Generalists versus specialistsBMJ 2002; 324 doi: http://dx.doi.org/10.1136/bmj.324.7330.178 (Published 19 January 2002) Cite this as: BMJ 2002;324:178
- Melissa Sweet, freelance journalist
- who writes about health for the mainstream and specialist press in Australia
Row among US journalists goes to the heart of who and what science writing is for
The boundaries between journalism and specialist scientific/medical publishing have become the subject of heated debate among science writers and journalists in the United States.
The debate has also raised questions about the role of journals such as the BMJ and JAMA (the journal of the American Medical Association) in the internet age: now that they are read more widely by the general public, should they still be considered as purely professional journals?
The bunfight—which erupted on the electronic discussion list of the National Association of Science Writers (NASW) over the Christmas break (http://nasw.org/lists/nasw-talk/hyper/index.html)—was triggered by some specialist writers' concerns at their exclusion from fellowships that provide further training to journalists.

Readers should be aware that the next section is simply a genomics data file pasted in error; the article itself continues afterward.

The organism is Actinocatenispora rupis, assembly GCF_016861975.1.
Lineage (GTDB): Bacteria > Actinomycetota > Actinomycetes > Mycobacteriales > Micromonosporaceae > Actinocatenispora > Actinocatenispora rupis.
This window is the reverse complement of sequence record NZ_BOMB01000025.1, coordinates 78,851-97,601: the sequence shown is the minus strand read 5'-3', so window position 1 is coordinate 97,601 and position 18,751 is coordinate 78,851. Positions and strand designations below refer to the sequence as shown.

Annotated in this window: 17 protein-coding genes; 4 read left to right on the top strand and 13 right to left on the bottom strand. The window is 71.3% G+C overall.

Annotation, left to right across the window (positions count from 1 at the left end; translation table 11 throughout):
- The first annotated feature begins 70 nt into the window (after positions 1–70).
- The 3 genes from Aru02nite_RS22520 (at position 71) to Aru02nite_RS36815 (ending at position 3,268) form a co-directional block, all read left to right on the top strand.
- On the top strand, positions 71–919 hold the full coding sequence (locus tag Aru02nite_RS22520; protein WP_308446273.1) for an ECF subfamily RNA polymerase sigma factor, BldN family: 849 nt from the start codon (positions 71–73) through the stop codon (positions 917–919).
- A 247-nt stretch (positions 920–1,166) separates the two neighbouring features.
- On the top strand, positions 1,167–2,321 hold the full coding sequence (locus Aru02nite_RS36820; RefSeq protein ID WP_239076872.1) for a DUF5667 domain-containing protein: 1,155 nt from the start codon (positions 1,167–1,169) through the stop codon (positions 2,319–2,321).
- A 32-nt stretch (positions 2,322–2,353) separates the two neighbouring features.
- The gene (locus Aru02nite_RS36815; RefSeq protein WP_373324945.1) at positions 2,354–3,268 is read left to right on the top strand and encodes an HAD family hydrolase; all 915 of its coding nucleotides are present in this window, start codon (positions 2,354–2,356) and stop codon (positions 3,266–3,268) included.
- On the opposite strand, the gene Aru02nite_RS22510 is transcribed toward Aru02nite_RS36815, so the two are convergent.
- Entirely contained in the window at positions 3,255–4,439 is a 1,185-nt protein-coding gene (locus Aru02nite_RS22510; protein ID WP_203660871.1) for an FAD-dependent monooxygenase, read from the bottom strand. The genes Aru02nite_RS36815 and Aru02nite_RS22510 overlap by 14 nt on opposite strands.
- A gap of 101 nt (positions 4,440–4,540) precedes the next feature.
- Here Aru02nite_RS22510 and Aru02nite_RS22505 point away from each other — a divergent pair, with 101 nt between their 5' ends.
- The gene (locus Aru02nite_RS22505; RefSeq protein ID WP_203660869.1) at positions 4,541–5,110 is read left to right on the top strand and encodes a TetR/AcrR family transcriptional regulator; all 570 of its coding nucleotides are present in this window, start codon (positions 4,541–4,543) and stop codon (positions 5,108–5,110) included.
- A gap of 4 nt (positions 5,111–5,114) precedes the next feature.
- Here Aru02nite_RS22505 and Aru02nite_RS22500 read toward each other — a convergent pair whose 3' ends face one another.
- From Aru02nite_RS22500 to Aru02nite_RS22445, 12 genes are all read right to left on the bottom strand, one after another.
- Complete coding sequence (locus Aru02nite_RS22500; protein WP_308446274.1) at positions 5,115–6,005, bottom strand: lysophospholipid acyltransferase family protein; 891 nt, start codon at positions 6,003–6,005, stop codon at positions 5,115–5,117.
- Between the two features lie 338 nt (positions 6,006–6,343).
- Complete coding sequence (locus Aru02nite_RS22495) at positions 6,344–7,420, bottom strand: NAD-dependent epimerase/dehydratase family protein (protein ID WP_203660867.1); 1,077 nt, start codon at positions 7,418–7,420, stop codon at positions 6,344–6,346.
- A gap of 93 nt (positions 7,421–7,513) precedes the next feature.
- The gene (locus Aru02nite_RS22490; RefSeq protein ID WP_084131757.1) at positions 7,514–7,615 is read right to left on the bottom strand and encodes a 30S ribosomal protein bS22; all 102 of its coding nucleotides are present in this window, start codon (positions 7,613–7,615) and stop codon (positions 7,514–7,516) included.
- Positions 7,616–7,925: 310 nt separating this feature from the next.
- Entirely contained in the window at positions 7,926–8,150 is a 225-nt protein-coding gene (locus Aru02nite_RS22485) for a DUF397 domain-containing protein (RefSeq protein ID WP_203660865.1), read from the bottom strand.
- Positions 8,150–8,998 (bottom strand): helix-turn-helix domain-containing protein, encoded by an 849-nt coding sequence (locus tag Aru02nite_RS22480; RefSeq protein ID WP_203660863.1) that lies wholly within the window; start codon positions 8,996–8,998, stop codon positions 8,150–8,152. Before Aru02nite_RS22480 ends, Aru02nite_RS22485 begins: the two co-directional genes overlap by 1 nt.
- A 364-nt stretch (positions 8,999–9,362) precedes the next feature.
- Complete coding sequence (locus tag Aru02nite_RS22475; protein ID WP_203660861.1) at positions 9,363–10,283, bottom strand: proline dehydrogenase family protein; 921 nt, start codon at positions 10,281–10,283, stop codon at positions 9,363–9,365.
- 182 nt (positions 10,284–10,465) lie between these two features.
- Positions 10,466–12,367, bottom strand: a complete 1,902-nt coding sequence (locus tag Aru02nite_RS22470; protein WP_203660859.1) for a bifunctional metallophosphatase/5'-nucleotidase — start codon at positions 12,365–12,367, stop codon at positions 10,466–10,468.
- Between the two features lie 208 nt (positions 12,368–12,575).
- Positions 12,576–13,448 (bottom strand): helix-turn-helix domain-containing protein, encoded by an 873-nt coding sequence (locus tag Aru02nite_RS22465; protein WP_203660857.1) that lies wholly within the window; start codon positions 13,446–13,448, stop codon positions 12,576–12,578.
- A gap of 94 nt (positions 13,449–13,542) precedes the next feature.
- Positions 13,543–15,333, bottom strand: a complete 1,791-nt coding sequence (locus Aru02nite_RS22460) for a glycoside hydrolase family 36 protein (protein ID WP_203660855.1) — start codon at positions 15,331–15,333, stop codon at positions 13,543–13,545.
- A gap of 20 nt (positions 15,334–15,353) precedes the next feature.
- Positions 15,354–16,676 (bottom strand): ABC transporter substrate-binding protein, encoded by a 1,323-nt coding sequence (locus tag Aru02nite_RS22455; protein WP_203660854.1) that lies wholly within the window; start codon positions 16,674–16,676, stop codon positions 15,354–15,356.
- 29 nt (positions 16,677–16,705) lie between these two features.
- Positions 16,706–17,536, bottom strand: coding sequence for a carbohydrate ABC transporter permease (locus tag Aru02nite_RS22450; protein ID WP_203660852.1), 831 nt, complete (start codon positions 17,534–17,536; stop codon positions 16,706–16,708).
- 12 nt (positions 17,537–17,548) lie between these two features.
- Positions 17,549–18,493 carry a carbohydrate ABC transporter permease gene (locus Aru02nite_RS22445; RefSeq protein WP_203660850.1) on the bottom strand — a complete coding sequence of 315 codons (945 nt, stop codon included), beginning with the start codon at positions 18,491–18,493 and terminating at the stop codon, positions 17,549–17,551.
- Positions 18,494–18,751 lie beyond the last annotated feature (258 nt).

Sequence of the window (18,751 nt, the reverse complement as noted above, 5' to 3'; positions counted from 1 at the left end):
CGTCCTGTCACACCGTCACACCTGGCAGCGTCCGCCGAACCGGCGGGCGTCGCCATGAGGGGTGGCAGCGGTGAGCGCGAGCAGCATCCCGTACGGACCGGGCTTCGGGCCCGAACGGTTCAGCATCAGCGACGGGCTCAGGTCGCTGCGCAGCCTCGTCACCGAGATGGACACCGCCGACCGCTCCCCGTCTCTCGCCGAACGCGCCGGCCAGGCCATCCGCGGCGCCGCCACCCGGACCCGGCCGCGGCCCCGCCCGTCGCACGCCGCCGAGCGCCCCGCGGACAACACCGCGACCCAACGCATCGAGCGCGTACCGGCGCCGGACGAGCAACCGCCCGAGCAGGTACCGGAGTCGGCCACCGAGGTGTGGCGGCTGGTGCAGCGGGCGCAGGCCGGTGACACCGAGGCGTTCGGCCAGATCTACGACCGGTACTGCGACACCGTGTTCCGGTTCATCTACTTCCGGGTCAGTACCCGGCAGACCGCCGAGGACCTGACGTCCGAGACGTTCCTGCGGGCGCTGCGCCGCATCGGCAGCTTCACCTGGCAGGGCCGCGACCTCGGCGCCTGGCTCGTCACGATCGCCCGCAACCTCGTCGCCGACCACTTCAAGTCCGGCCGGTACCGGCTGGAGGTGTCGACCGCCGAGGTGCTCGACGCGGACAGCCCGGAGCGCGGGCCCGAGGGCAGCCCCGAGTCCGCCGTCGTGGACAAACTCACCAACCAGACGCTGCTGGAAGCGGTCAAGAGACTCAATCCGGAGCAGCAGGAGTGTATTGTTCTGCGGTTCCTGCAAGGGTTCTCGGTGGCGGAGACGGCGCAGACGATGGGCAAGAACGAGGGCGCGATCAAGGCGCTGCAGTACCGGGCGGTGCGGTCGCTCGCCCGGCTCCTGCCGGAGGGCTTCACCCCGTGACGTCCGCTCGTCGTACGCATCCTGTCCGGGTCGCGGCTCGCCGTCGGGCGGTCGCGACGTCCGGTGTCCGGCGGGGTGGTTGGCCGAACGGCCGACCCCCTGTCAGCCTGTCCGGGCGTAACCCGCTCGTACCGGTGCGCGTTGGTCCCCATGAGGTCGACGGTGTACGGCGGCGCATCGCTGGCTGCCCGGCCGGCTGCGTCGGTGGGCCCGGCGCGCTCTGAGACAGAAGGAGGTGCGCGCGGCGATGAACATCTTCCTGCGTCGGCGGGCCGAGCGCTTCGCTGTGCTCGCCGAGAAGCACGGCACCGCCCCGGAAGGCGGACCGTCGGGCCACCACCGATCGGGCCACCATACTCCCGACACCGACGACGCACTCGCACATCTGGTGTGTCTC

Many such fellowships are restricted to journalists who reach the general public, and have typically been awarded to those working for mainstream print, radio, or television outlets.
The stated aim of such fellowships has been to promote …
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